'Buddhism teaches that he will be punished after his death anyway,' says Chheang Sopheng, who has just seen the documentary Deacon of Death by Jan van den Berg and Willem van de Put, which had its Cambodian premiere in Phnom Penh on 19 July 2005. In this film, a woman confronts the man who she says is responsible for the deaths of several members of her family under the Khmer Rouge regime. He is now a traditional healer and leader of cremation ceremonies. 'The man in the film is well aware of what he has done and is now trying to become a better person by doing good deeds,' thinks Yong Kwah. 'So he has already made great progress.'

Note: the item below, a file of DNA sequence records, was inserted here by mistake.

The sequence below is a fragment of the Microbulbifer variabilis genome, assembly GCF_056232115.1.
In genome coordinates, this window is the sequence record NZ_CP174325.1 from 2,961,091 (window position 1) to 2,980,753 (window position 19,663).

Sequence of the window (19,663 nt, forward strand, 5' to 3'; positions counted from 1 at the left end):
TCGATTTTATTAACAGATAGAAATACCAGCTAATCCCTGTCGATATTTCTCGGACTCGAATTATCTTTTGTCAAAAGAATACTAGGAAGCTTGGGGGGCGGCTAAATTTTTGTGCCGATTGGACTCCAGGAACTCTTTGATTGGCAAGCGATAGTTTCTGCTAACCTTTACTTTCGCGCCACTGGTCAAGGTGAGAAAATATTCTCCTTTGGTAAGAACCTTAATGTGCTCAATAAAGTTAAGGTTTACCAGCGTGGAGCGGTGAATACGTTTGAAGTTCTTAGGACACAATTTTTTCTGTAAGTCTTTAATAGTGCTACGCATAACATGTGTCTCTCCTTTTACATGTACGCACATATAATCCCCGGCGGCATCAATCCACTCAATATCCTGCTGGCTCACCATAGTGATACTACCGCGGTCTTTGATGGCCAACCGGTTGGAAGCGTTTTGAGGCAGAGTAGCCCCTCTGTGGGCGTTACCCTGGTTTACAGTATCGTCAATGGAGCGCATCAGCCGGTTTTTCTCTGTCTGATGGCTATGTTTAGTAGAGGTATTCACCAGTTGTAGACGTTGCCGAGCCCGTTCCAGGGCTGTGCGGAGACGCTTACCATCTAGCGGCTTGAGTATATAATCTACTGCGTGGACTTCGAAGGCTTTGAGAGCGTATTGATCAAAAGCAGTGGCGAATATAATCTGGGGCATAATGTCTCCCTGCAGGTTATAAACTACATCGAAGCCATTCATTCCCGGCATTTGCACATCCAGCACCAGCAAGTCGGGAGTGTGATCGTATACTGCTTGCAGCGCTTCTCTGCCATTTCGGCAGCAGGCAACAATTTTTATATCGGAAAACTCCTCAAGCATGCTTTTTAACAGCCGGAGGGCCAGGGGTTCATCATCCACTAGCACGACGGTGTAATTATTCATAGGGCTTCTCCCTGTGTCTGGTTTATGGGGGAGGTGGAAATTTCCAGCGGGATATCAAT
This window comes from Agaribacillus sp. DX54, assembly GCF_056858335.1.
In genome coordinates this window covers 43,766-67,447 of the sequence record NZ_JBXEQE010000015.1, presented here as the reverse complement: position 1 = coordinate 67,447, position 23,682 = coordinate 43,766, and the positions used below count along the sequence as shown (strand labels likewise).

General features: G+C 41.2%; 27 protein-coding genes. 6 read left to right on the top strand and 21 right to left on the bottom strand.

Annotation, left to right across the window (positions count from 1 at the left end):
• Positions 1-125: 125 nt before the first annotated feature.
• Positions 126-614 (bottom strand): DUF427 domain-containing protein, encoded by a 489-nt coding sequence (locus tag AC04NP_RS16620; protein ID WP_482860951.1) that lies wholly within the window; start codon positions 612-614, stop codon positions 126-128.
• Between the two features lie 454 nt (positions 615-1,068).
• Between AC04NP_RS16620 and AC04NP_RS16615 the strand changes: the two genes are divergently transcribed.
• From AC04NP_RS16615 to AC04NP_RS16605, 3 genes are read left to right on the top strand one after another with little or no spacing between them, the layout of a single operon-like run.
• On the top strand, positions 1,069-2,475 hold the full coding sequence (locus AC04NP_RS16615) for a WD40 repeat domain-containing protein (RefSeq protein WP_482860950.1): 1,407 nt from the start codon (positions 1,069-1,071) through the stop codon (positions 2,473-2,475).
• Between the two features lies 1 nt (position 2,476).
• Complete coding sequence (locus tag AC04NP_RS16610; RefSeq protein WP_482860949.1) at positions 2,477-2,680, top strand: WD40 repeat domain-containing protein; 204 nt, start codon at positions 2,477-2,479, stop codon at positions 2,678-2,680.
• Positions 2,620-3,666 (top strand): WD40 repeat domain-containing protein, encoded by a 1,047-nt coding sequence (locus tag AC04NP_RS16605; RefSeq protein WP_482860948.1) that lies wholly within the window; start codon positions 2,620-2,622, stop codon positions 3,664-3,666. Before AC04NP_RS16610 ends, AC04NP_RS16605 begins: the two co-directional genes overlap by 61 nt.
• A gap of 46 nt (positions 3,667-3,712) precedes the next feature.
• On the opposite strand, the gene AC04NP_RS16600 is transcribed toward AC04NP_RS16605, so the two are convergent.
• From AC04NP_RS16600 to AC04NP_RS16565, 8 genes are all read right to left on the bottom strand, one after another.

This autumn, some of the most senior former leaders of the Khmer Rouge could be appearing before a tribunal. Kay Kimsong expects this event to cause quite a stir amongst Cambodians. 'People expect to finally be able to find out exactly what went on.' However, he feels that if only one or two former leaders are tried that the tribunal will have been a farce. This is why it is so important that Deacon of Death is now showing in Cambodia itself, argues Willem van de Put, who is also a director at HealthNet – TPO. 'We hope that this film will help people to deal with the past, even if they don’t get any justice from the tribunal.’
Director Jan van den Berg explains that he wants Deacon of Death to show that there’s no black and white division between perpetrator and victim. 'Everybody, and this means both perpetrators and victims, suffered under the Khmer Rouge regime.’